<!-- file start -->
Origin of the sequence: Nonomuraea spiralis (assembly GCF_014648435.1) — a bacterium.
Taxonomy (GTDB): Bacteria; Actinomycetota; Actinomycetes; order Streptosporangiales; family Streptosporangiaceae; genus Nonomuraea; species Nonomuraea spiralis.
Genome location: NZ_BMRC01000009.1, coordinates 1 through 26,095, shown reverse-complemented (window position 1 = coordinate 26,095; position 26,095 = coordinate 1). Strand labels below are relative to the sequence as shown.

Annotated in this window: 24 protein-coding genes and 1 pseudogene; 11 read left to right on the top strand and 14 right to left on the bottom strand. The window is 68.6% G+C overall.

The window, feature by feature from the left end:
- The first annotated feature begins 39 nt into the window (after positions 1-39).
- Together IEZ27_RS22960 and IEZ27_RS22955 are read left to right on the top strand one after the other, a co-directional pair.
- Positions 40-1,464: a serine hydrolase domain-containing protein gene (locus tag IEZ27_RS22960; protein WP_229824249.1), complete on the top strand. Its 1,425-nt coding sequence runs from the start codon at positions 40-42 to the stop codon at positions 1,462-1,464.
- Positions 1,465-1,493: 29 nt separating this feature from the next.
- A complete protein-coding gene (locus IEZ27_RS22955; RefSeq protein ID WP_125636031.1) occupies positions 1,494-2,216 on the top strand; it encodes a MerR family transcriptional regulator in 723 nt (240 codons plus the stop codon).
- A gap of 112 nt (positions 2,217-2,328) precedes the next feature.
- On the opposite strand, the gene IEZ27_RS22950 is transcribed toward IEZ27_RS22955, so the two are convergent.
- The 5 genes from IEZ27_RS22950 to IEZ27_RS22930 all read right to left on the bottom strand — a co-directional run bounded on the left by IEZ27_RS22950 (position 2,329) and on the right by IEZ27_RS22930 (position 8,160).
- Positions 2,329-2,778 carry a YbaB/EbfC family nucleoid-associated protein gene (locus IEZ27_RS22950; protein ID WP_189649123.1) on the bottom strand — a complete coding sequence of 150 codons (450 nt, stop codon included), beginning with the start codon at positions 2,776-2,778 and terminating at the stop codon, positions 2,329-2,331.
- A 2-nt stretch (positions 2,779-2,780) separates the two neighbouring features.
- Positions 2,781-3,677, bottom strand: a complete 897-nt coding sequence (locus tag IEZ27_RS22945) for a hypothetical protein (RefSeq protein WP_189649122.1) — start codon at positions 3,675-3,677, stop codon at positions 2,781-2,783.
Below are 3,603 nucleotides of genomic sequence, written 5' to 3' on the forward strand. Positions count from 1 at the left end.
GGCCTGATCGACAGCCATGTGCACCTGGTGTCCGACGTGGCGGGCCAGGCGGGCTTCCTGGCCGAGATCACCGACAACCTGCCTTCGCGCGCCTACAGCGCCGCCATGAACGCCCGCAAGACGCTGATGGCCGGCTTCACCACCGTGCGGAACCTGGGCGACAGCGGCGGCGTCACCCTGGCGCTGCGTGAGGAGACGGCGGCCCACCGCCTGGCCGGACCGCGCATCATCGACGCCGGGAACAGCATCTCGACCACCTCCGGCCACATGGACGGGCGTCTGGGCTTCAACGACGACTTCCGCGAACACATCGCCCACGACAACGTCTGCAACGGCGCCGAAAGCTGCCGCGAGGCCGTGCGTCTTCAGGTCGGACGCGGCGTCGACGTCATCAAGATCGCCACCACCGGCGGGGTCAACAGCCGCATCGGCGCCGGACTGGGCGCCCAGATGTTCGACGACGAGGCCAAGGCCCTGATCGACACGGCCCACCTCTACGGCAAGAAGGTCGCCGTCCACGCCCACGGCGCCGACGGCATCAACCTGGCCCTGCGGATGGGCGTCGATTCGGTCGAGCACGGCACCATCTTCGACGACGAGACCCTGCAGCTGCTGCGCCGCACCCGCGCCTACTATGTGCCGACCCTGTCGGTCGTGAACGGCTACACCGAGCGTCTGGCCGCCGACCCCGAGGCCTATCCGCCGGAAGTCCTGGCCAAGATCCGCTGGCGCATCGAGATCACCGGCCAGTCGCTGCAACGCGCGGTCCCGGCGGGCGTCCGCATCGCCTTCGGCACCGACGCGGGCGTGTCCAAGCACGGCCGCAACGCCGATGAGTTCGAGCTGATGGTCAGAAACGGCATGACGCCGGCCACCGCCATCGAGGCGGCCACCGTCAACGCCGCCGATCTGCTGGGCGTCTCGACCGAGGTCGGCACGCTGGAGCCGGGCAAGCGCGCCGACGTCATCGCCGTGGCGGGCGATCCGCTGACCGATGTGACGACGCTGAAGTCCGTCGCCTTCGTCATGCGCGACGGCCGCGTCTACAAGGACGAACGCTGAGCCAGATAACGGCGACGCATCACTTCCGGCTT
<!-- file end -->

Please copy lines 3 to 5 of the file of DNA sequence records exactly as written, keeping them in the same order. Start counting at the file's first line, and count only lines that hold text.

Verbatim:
Genome location: NZ_BMRC01000009.1, coordinates 1 through 26,095, shown reverse-complemented (window position 1 = coordinate 26,095; position 26,095 = coordinate 1). Strand labels below are relative to the sequence as shown.

Annotated in this window: 24 protein-coding genes and 1 pseudogene; 11 read left to right on the top strand and 14 right to left on the bottom strand. The window is 68.6% G+C overall.

The window, feature by feature from the left end: